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Tuesday, 1 December 2020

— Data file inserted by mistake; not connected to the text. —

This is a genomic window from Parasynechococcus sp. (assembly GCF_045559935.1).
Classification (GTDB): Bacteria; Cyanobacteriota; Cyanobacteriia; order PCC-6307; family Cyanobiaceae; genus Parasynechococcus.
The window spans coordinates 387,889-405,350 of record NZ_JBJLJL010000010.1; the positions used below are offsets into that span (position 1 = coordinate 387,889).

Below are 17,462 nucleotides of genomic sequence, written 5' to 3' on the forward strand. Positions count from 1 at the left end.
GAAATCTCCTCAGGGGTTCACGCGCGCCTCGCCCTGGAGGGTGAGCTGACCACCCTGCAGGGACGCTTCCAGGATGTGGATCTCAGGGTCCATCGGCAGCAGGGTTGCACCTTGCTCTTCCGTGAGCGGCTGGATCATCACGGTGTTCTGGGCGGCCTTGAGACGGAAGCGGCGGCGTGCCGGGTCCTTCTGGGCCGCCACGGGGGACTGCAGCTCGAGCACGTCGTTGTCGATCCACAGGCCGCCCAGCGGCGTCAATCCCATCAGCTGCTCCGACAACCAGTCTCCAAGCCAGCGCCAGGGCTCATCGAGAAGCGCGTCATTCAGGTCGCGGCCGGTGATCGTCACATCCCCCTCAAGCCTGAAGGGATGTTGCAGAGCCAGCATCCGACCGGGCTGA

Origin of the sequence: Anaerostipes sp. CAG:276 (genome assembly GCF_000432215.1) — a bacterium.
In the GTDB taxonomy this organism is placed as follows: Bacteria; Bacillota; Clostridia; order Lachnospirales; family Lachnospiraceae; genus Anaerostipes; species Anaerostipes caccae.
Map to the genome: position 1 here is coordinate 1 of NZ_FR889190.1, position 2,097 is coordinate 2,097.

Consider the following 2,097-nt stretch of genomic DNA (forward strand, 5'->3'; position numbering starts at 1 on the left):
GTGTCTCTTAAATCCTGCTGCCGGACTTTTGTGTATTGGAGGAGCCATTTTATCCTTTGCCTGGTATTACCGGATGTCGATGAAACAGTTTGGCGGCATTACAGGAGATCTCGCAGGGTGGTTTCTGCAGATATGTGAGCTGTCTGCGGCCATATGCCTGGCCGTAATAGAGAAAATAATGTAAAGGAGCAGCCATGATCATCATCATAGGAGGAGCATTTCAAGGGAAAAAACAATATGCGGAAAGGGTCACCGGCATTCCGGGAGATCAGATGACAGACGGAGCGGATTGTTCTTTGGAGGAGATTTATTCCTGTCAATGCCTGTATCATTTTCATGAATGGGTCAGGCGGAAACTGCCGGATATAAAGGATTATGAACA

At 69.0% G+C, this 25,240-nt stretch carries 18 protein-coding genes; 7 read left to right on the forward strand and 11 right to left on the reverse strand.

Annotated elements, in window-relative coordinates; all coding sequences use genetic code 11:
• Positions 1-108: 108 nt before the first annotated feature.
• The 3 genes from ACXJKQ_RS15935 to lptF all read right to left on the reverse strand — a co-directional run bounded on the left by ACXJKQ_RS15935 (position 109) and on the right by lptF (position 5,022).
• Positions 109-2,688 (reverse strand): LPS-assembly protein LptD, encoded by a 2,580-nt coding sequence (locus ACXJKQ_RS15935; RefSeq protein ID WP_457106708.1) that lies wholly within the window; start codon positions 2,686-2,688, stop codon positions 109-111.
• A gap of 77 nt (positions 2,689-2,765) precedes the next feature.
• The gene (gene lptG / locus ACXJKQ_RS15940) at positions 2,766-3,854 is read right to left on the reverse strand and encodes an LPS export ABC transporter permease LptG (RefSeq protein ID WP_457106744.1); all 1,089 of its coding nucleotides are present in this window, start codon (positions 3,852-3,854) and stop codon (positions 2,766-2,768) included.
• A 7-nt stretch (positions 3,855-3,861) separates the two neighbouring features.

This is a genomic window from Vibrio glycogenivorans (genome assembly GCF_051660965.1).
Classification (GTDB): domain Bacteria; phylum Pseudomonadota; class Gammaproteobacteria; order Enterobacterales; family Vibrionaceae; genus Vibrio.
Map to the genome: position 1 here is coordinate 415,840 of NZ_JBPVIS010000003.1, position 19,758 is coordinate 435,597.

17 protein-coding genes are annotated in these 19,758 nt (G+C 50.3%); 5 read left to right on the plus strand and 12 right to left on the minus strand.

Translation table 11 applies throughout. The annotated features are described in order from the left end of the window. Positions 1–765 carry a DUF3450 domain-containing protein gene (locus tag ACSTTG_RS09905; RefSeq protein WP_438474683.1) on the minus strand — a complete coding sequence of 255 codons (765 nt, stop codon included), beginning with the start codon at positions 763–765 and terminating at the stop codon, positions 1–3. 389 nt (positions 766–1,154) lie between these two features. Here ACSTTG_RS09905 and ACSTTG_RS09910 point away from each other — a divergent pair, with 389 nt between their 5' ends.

More than a million shoppers swamped the Debenhams website yesterday to snap up generous discounts as the department store tries to clear its stock before closing for good. The chain has become the latest high street casualty and will be liquidated in the New Year after rescue talks with JD Sport fell through, drawing a line under 242 years of trading and jeopardising 12,000 jobs. Debenhams has said it will open its 124 shops with a fire sale of its stock when the national lockdown ends tomorrow. Handbags, shoes, boots, watches and dresses are being slashed in price by as much as 70 per cent. The bargain bonanza has already sparked a scramble for cut-price products online, with people waiting in virtual queues to access the store's website. Late Tuesday night there was a 20-minute wait 'due to exceptional demand' with over 300,000 trying to get on to the website at one point, and the total number of shoppers topping one million. A bruising year for the retail sector amid the pandemic climaxed this week when both Debenhams and Sir Philip Green's Arcadia group collapsed. Arcadia, which owns Topshop, Miss Selfridge, Dorothy Perkins and Burton, tipped into administration, putting 13,000 jobs at risk. Sir Philip was urged to do his 'moral duty' and sell his £100million superyacht to support his Arcadia staff before Christmas and bailout the £350million black hole in their pension pot. Hundreds of thousands of shoppers have swamped the Debenhams website to snap up generous discounts as the department store tries to clear its stock before closing for good +56 Debenhams (pictured in Manchester today) are prepared for liquidation after 242 years of trading with 12,000 jobs at risk after JD Sports declined to buy the brand in the chaos caused by Arcadia's collapse +56 Hundreds of thousands of shoppers have swamped the Debenhams website to snap up generous discounts as the department store tries to clear its stock before closing for good Stock in cages is ready to be sold at a cut price in London from tomorrow - with customers encouraged to spend vouchers while they can on 'Wild Wednesday and buy with credit cards for refund protection +56 Stock in cages is ready to be sold at a cut price in London from tomorrow - with customers encouraged to spend vouchers while they can on 'Wild Wednesday and buy with credit cards for refund protection Chancellor Rishi Sunak has declared the Government 'stands ready' to help the 25,000 Debenhams and Arcadia workers in 'deeply worrying' times, adding: 'There are negotiations between various parties and the companies at the moment - particularly with regard to pensions - and it wouldn't be right for me to comment specifically on those'. Mr Sunak's offer of help came days after he used his spending review to commit the Government to spending £1trillion for the first time and revealed that borrowing would hit an unprecedented £400billion this year as he bankrolls the UK's response to coronavirus. It is not clear from Mr Sunak's statement whether taxpayers' money will be offered to Arcadia or Debenhams - or their pension schemes - but the 25,000 people they employ will be eligible for benefits if they are made redundant. Customers with gift cards are being urged to spend them as soon as possible with administrators expected to block their use in the coming weeks as the business winds down. But people who have ordered items for Christmas online are now panicking they may never arrive with no chance of a refund. Experts today called the collapse of the two giants one of the most 'devastating' weeks in the history of British retail with up to 25,000 workers put at risk of redundancy in the space of 12 hours. The number of job losses is so large it equates to losing the entire labour force of the UK fishing industry overnight. MailOnline research has found that since the first lockdown in March, 277,815 people in Britain have been put at risk of redundancy - or have lost their jobs - as high streets across the country are decimated by rising online sales, business mismanagement and months of lockdowns caused by the coronavirus crisis. Piles of goods are piling up in stores like this one in Oxford Street, which will close within weeks after a fire sale of stock (pictured) starting when the national lockdown ends tomorrow with the business expected to be liquidated by the end of the year +56 Piles of goods are piling up in stores like this one in Oxford Street, which will close within weeks after a fire sale of stock (pictured) starting when the national lockdown ends tomorrow with the business expected to be liquidated by the end of the year The price of handbags, shoes, boots, watches and dresses are already being slashed in price by 70% on the Debenhams website (pictured) +56 The price of handbags, shoes, boots, watches and dresses are already being slashed in price by 70% on the Debenhams website (pictured) A member of staff works inside the flagship branch of the Debenhams department store on December 1 ahead of tomorrow's fire sale +56 A member of staff works inside the flagship branch of the Debenhams department store on December 1 ahead of tomorrow's fire sale Monaco resident Sir Philip was seen over the weekend relaxing in Monaco, where he keeps the super yacht Lionheart +56 Monaco resident Sir Philip was seen over the weekend relaxing in Monaco, where he keeps the super yacht Lionheart The high street giant, which includes the Topshop, Dorothy Perkins and Burton brands, has hired administrators from Deloitte after the coronavirus pandemic 'severely impacted' sales across its brands +56 The high street giant, which includes the Topshop, Dorothy Perkins and Burton brands, has hired administrators from Deloitte after the coronavirus pandemic 'severely impacted' sales across its brands